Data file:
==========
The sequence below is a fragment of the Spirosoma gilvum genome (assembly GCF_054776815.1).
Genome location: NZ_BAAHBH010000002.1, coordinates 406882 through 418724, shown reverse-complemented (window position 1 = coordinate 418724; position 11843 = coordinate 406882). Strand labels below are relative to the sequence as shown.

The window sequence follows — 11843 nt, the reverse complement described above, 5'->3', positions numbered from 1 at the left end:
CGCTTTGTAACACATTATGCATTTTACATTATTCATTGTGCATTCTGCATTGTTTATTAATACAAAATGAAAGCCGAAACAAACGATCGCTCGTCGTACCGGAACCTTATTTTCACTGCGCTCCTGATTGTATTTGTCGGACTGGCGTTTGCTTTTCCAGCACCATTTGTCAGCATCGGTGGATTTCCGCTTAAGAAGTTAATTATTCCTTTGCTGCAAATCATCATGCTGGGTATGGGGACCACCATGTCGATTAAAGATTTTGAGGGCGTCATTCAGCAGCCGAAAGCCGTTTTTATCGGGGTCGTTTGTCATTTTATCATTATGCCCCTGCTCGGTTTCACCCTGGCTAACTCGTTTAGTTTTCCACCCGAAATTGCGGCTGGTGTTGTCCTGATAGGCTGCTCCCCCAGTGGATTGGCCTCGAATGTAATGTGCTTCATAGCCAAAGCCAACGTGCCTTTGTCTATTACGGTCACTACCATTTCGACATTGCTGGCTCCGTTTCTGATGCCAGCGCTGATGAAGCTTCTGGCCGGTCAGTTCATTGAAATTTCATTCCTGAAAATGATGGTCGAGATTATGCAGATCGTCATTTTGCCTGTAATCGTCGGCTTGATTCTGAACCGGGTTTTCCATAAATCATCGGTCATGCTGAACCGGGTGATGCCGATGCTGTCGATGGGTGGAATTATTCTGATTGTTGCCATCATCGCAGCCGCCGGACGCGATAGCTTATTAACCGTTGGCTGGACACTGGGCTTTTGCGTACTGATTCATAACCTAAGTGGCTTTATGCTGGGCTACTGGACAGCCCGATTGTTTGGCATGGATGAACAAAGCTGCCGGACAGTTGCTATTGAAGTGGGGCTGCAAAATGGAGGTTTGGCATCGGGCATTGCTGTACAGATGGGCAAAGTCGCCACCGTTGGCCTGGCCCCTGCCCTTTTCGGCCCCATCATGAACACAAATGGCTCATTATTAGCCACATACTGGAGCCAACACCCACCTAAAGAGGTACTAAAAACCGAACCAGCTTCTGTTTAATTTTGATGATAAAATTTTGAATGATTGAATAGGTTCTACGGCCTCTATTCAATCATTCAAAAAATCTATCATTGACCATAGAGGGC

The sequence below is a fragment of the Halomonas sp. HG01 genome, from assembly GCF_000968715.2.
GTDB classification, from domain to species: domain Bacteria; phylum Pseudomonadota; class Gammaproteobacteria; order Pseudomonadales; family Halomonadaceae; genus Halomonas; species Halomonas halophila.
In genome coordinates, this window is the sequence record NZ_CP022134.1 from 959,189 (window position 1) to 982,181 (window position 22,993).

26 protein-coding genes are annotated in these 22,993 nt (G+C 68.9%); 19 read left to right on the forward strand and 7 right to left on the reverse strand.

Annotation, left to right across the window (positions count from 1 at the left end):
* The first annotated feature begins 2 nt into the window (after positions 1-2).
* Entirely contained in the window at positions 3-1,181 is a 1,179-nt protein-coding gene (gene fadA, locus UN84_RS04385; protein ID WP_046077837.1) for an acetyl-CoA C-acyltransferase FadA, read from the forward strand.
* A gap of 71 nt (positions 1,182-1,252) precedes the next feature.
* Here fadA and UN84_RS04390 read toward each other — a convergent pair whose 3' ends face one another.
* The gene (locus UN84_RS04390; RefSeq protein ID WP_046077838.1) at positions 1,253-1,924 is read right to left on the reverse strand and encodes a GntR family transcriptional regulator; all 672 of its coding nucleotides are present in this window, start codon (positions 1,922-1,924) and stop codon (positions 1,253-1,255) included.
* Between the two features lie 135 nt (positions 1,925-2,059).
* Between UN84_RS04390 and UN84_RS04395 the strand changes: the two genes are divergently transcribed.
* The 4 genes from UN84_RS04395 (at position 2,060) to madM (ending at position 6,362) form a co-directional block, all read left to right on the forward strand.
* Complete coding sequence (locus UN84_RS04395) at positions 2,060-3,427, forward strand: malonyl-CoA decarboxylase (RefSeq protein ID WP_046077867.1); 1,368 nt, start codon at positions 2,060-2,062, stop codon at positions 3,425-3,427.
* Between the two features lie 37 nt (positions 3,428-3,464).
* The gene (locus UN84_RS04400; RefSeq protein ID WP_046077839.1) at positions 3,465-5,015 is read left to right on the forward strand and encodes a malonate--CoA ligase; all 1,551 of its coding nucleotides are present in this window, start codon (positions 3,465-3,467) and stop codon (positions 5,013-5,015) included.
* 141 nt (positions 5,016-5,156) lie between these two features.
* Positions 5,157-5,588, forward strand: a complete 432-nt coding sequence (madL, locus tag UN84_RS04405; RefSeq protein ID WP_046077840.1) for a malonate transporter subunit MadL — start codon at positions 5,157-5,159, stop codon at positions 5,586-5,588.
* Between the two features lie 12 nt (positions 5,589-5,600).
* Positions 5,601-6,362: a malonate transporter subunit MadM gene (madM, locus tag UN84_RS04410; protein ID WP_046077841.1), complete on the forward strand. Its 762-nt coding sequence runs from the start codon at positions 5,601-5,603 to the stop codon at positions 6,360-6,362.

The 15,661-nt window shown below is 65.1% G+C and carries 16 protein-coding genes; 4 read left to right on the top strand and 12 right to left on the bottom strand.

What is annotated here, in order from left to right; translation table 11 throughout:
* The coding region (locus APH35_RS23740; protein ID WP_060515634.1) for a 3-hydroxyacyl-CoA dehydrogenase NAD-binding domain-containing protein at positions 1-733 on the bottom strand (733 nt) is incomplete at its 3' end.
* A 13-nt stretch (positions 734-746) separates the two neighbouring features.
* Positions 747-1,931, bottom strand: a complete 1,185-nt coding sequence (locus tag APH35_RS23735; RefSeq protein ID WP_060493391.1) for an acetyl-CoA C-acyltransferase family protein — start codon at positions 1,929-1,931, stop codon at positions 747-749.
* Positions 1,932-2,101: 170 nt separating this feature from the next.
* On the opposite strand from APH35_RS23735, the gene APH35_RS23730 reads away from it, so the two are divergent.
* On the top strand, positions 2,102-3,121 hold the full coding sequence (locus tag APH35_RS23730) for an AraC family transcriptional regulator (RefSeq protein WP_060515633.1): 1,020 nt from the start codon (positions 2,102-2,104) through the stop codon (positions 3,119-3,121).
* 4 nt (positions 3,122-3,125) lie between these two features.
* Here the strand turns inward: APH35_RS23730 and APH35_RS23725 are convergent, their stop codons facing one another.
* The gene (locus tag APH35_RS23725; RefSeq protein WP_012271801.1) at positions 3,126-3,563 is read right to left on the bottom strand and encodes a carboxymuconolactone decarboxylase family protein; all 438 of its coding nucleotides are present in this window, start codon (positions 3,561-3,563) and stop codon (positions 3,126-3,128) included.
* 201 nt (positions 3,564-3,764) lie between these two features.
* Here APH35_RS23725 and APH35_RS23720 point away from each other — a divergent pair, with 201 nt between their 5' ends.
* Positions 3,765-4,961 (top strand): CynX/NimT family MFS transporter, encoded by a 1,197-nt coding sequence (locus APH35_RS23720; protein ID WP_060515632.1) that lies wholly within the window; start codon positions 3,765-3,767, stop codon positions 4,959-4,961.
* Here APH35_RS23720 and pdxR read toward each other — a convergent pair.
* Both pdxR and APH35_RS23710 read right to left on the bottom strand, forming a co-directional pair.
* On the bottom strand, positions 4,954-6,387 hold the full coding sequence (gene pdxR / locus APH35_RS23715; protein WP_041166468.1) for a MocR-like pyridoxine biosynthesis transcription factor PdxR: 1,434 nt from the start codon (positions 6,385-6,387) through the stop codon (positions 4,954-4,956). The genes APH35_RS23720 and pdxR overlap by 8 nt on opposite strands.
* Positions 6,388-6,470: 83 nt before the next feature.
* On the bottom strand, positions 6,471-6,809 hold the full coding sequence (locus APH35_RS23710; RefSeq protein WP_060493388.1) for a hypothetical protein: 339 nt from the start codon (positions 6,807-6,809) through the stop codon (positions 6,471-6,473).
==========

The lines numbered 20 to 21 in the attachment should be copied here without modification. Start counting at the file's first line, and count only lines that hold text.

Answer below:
* The gene (locus UN84_RS04400; RefSeq protein ID WP_046077839.1) at positions 3,465-5,015 is read left to right on the forward strand and encodes a malonate--CoA ligase; all 1,551 of its coding nucleotides are present in this window, start codon (positions 3,465-3,467) and stop codon (positions 5,013-5,015) included.
* 141 nt (positions 5,016-5,156) lie between these two features.